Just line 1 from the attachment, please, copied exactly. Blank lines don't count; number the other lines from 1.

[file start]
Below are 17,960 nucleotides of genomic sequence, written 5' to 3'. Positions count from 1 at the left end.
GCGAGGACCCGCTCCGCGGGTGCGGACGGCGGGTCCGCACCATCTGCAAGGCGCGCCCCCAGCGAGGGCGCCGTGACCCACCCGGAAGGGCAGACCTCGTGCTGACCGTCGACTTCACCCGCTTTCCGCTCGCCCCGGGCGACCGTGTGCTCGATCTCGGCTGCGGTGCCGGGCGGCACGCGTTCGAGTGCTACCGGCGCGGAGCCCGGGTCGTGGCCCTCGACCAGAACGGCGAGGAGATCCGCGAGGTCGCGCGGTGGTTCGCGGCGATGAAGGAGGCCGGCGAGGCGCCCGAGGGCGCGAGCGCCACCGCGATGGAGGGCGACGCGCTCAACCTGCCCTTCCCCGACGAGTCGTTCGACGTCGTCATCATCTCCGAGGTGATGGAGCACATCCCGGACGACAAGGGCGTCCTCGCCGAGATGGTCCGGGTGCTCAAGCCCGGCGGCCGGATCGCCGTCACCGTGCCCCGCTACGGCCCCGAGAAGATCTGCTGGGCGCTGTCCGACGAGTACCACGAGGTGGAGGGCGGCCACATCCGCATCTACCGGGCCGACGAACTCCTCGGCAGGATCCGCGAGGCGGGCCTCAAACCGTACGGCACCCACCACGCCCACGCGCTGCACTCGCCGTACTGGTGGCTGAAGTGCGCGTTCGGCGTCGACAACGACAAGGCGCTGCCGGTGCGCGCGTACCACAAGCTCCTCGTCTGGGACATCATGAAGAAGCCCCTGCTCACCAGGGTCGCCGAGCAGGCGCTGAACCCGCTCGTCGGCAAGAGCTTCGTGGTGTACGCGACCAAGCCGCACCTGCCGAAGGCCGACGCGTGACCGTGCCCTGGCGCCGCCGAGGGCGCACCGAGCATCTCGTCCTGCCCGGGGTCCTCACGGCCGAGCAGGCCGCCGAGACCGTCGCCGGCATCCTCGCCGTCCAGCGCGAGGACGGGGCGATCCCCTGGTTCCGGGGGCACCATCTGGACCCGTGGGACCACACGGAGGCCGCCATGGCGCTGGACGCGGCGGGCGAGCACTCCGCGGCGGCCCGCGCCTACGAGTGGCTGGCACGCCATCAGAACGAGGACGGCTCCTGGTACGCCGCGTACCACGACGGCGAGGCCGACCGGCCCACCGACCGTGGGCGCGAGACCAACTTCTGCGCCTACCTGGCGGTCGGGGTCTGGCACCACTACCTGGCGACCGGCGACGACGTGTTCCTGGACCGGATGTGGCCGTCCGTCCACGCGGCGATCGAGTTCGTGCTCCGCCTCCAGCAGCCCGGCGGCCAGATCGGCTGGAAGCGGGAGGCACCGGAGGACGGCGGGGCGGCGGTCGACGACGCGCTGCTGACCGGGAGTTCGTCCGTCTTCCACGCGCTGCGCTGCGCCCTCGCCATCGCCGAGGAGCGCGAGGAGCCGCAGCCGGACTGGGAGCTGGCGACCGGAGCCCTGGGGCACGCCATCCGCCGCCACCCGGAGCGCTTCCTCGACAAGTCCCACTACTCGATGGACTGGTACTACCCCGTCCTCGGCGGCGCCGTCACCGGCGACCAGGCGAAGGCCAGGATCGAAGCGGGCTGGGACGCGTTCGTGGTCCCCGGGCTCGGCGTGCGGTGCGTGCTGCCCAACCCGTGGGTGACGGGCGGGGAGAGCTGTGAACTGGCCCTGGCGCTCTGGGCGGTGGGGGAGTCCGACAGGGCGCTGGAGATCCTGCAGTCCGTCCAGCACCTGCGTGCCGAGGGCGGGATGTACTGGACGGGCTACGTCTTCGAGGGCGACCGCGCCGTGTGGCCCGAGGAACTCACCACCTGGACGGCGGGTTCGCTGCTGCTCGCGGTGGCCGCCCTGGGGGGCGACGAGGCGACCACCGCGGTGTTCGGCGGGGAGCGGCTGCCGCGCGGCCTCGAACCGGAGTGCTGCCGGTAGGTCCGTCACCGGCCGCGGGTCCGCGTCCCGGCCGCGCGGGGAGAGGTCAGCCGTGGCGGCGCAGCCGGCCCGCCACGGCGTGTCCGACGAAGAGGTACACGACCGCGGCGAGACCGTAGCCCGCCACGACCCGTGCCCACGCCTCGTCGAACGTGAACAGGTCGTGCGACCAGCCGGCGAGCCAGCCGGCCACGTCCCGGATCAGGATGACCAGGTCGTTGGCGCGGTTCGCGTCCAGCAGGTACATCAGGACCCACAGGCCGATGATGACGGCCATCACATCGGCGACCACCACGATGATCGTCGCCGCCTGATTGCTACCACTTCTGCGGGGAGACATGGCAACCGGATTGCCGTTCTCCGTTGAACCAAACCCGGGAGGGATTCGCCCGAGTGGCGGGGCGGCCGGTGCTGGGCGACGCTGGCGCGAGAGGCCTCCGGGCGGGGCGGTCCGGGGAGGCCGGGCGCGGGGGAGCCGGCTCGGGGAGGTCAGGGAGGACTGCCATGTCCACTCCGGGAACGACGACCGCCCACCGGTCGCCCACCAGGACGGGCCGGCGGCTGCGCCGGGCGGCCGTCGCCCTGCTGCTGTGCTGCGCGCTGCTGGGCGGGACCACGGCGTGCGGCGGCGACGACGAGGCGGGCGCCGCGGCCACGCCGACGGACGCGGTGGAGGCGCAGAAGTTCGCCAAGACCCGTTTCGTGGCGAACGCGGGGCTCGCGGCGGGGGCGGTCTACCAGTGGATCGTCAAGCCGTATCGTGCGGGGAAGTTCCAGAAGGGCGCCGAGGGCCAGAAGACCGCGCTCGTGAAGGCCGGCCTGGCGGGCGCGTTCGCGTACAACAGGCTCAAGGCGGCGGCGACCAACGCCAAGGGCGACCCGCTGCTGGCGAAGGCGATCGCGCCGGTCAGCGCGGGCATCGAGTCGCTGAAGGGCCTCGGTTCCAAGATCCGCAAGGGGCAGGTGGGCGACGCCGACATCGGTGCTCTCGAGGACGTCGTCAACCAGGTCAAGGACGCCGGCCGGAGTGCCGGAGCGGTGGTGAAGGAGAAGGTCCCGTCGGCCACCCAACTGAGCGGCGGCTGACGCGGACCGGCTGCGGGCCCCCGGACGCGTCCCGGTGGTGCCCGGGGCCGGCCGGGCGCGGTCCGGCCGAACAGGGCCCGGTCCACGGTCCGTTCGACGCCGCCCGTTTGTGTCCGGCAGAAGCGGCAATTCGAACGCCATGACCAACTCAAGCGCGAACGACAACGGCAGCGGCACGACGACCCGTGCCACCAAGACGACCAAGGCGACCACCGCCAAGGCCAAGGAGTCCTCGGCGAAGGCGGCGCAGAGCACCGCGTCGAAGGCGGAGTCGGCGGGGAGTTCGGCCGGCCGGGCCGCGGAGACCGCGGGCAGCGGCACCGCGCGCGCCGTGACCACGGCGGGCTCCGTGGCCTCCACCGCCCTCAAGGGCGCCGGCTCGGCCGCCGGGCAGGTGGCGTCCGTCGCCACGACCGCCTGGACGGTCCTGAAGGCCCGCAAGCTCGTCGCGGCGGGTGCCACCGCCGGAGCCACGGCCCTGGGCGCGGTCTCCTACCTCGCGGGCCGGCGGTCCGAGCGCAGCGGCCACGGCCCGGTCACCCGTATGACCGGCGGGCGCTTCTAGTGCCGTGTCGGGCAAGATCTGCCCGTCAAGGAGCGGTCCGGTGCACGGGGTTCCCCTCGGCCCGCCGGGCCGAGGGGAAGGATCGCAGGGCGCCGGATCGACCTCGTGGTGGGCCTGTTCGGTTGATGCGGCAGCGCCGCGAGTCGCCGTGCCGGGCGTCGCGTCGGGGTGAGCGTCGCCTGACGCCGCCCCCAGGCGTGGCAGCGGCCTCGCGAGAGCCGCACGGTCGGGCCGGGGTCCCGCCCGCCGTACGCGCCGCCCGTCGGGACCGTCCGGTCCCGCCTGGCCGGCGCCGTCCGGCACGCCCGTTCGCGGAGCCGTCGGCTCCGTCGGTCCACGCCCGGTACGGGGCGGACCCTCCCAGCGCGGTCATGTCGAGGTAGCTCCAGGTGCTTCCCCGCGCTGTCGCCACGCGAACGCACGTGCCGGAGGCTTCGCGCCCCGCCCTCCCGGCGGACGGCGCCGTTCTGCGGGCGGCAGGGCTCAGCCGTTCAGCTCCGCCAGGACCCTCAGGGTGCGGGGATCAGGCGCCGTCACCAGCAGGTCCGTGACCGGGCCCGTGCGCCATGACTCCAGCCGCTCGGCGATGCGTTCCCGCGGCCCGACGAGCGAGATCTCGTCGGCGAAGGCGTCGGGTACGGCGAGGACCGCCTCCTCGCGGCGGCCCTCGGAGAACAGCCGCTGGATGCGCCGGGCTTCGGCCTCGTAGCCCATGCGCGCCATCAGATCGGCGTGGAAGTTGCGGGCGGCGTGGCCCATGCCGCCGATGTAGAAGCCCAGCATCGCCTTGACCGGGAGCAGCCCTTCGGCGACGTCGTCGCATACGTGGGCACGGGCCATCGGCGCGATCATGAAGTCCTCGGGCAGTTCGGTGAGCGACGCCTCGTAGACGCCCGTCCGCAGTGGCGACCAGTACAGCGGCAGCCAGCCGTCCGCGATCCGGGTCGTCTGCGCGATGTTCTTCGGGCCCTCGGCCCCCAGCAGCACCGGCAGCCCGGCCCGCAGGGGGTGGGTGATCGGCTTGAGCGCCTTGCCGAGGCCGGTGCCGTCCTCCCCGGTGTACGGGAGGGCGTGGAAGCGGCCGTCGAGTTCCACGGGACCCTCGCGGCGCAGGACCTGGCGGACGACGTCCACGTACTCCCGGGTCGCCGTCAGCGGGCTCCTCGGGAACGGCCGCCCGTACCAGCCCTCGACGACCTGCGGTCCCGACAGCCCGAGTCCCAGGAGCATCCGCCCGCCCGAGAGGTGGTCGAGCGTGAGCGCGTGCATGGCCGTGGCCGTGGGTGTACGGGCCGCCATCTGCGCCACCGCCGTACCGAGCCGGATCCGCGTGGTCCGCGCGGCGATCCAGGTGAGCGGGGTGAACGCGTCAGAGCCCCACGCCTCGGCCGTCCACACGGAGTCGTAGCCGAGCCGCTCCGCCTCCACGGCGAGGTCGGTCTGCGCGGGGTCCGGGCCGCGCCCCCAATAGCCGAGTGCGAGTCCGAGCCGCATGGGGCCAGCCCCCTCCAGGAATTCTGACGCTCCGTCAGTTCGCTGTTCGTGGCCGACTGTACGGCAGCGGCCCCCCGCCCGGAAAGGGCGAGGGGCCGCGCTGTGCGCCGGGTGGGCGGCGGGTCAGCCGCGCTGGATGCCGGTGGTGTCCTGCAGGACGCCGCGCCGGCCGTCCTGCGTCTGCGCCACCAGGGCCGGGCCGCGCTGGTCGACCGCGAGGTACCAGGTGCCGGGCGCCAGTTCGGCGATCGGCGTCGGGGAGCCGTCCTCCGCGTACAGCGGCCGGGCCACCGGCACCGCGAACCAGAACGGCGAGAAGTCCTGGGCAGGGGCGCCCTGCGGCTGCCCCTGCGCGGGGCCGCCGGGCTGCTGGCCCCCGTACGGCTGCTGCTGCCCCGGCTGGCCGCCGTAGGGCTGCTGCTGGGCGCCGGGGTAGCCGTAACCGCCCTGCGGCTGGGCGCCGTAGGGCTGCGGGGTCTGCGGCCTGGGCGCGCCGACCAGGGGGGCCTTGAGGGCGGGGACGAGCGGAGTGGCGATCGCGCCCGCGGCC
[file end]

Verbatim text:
Below are 17,960 nucleotides of genomic sequence, written 5' to 3'. Positions count from 1 at the left end.